Oral Presentation The Annual Scientific Meeting of the Endocrine Society of Australia and the Society for Reproductive Biology 2014

Collateral damage: endocrine casualties from cancer treatments (#174)

David Chipps 1
  1. Western Sydney Diabetes and Endocrine Centre, Wentworthville, NSW, Australia

The medical management of many malignancies has been transformed in recent years by the development of different immunotherapies, either targeting specific growth factors or tumour-specific ligands, or by stimulating endogenous anti-tumour immunity. Immune modulatory therapies that target immune check-points such as CTLA4 and PD-1 reduce tumour immune tolerance, thereby promoting anti-tumour immune activity via inhibition of activated T cells. Whilst such therapies have resulted in significant improvements in cancer outcomes, these have been at the expense of a reduction in self-tolerance, and “immune-related adverse events” including rash, colitis, hepatitis and endocrinopathies, such as hypophysitis and thyroiditis.

The commonest endocrine immune-related adverse event of Ipilimumab, an antibody directed against CTLA4, is hypophysitis, which has been reported to occur in up to 17% of patients. There is some dose-dependency and hypophysitis usually develops 6-12 weeks after initiation of therapy. It occurs more commonly in males and is more likely to present with symptoms of hypopituitarism, rather than symptoms due to a pituitary mass. An enlarged pituitary gland may be visible on MRI scan. Treatment with high doses of glucocorticoids has been advocated by some, but does not appear to alter the course of the disease. Partial recovery of anterior pituitary function may occur, but ACTH deficiency usually persists. A review of local experience with Ipilimumab will be presented and monitoring guidelines proposed.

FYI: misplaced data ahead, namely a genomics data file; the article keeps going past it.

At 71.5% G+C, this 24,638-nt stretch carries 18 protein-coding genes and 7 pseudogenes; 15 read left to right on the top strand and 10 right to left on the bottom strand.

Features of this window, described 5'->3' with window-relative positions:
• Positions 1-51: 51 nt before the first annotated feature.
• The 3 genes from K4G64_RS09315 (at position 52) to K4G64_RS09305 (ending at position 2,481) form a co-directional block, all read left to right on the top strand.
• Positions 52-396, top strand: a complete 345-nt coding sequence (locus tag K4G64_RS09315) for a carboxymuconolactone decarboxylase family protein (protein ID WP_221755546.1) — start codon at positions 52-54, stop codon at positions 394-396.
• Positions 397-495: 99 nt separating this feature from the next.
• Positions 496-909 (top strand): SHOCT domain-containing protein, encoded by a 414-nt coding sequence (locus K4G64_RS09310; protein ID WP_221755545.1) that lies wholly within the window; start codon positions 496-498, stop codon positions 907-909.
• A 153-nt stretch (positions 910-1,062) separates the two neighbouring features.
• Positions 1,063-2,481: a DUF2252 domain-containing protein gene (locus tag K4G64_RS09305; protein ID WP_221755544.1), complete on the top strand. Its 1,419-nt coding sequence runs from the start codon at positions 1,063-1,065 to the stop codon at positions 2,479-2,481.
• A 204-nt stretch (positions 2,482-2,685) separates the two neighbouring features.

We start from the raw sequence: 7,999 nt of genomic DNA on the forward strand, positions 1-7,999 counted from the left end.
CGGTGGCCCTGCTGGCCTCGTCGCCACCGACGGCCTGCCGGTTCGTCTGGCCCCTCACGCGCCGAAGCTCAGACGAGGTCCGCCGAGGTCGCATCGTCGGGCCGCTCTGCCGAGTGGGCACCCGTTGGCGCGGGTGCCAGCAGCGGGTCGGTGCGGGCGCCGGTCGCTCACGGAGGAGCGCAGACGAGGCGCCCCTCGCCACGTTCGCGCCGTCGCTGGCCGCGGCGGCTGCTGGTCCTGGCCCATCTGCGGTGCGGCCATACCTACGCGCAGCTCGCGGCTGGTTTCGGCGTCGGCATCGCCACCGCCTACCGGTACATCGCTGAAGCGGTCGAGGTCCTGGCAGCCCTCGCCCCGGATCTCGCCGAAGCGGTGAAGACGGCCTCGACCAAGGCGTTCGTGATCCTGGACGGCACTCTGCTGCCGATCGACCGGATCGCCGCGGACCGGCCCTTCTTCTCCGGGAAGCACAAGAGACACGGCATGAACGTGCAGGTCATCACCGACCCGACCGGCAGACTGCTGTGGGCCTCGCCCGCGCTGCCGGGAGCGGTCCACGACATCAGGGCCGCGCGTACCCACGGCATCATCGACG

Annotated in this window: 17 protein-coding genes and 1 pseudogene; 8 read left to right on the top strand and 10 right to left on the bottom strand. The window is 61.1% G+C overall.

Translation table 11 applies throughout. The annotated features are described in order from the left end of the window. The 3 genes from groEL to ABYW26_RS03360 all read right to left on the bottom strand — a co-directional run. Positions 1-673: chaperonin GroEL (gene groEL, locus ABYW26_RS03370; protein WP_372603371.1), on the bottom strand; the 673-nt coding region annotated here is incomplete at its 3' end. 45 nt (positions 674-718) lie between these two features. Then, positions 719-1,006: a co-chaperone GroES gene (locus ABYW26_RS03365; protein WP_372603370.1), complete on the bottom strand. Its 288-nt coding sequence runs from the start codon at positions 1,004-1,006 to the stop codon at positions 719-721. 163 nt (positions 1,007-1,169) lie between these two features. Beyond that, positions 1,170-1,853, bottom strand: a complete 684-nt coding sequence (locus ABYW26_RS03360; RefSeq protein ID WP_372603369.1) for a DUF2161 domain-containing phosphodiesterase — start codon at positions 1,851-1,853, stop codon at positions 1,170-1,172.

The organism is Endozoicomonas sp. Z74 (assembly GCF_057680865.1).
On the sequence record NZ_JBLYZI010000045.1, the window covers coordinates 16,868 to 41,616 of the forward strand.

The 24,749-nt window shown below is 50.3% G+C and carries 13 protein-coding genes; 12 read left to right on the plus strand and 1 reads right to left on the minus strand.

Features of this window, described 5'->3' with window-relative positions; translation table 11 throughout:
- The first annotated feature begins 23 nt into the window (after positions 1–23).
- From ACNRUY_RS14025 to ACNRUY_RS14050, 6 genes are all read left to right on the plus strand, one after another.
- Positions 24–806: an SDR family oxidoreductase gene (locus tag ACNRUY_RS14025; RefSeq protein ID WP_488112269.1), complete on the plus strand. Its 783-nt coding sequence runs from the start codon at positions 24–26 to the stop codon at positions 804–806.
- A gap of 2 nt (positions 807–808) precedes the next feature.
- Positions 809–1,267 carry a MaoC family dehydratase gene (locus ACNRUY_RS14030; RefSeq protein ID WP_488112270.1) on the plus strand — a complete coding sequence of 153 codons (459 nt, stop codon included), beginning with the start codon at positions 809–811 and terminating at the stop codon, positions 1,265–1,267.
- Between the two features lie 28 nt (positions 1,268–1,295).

Clinical experience with antibodies blocking the programmed cell death receptor (PD-1) or its ligand is more limited, but hypophysitis appears to be less common than with Ipilimumab. Thyroid dysfunction and thyroiditis have been reported, but these events have been less-well characterised.

The increasing use of immune check point inhibitors in the treatment of malignancies will require increased awareness of the potential endocrine adverse effects of such therapies and the implementation of routine monitoring systems to facilitate the early detection..